Peace has been broadly divided into two categories, positive peace, and negative peace. The latter term implies only a lack of violence whereas positive peace means the elimination of physical as well as structural violence which is the realization of actual human happiness and satisfaction. (Muller, 2010) The world today is more focused on achieving negative peace rather than positive peace. In the present era, peace seems more important than justice. The debate peace v. justice has long been a “hot potato”, an issue that is divided between opinions on whether impunity to preparators is a violation of human rights or not. The origin of this debate on “restorative justice” can be traced back to the mid-1990s where scholars are facing difficulty in balancing a peaceful settlement with punishment and compensation. (Hazan, 2007) Initially, peace negotiations took place during a military or a political resolution of conflict where criminal responsibility and impunity were not a major concern but the expansion of the human rights movement made it very difficult for the international community to ignore crimes & brutality committed during wars. For most parts, brutality during the wars was not a major issue, except in few cases where horrifying crimes were committed for which special tribunals and court-martials were put in places like the Nuremberg and Tokyo trials. Apart from a few rare cases, most of the atrocities committed by military or under dictatorship were accompanied by amnesties in exchange for relinquishing power to the civilians i.e. restoring democracy. The contempt over the blanket amenities to the preparators of atrocities has led to the production of more nuanced commissions, for example, truth and compromise commissions. (Arsanjani, Zeid Ra’ad Zeid, & Wierda, 2006)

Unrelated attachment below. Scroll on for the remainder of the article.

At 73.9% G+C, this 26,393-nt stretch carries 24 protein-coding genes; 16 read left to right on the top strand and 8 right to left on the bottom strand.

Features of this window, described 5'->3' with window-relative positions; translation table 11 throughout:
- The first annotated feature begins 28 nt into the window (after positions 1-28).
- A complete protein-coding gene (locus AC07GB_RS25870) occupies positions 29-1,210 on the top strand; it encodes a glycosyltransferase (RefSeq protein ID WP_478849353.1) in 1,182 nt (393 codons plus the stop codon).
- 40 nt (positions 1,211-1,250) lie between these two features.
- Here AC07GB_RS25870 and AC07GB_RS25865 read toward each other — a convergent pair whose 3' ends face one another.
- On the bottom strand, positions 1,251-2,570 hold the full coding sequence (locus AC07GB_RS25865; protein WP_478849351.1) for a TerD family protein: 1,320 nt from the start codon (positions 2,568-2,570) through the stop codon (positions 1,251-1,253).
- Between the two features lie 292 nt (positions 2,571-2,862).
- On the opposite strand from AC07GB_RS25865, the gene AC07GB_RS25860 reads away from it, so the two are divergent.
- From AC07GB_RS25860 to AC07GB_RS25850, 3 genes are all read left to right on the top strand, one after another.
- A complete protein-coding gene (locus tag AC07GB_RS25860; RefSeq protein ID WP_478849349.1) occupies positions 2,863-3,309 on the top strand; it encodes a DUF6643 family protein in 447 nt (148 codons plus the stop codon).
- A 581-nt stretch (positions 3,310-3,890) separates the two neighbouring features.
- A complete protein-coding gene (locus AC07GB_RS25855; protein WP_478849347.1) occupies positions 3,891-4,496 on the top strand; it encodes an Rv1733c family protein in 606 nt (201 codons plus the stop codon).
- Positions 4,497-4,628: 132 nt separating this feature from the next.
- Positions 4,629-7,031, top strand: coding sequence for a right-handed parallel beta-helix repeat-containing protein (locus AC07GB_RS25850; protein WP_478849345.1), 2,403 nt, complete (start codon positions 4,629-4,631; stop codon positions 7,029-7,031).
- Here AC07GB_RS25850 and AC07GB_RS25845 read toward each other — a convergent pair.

These commissions are required to create a historical record of events occurred by taking into account the statements of both the victims and preparators from which they recommend compensation, methods of reconciliations and measure to prevent such crimes in future. Some of the examples of such commissions are the South Africa truth & reconciliation commission and the Sierra Leon truth and reconciliation commission which were established to address the human rights violations while determining the scope and further consequences of amnesty. (Arsanjani, Zeid Ra’ad Zeid, & Wierda, 2006) While truth commissions have a long history, there have been some conflicting opinions as to whether such commissions are successful for striking the balance between peace and justice. Most of these commissions were established to achieve accountable amnesty where there is truth-telling while addressing the suffering of the victims i.e. combination of restorative and rectificatory justice. (Pillay & Scanlon, Concepts of Peace and the Politics of Justice in Africa, 2008)